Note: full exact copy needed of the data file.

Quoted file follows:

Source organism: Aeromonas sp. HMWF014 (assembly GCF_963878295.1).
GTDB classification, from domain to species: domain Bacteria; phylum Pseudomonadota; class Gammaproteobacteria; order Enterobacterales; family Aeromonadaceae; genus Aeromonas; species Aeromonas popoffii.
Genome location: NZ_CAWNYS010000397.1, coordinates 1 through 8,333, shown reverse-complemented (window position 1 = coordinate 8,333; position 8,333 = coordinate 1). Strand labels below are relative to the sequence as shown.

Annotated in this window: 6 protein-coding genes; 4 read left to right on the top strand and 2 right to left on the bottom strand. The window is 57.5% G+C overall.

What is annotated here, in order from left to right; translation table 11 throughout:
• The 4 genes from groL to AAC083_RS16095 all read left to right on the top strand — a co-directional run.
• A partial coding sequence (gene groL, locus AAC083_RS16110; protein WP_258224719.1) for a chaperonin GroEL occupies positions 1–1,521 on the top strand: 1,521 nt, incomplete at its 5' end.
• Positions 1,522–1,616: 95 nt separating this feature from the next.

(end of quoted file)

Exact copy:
Source organism: Aeromonas sp. HMWF014 (assembly GCF_963878295.1).
GTDB classification, from domain to species: domain Bacteria; phylum Pseudomonadota; class Gammaproteobacteria; order Enterobacterales; family Aeromonadaceae; genus Aeromonas; species Aeromonas popoffii.
Genome location: NZ_CAWNYS010000397.1, coordinates 1 through 8,333, shown reverse-complemented (window position 1 = coordinate 8,333; position 8,333 = coordinate 1). Strand labels below are relative to the sequence as shown.

Annotated in this window: 6 protein-coding genes; 4 read left to right on the top strand and 2 right to left on the bottom strand. The window is 57.5% G+C overall.

What is annotated here, in order from left to right; translation table 11 throughout:
• The 4 genes from groL to AAC083_RS16095 all read left to right on the top strand — a co-directional run.
• A partial coding sequence (gene groL, locus AAC083_RS16110; protein WP_258224719.1) for a chaperonin GroEL occupies positions 1–1,521 on the top strand: 1,521 nt, incomplete at its 5' end.
• Positions 1,522–1,616: 95 nt separating this feature from the next.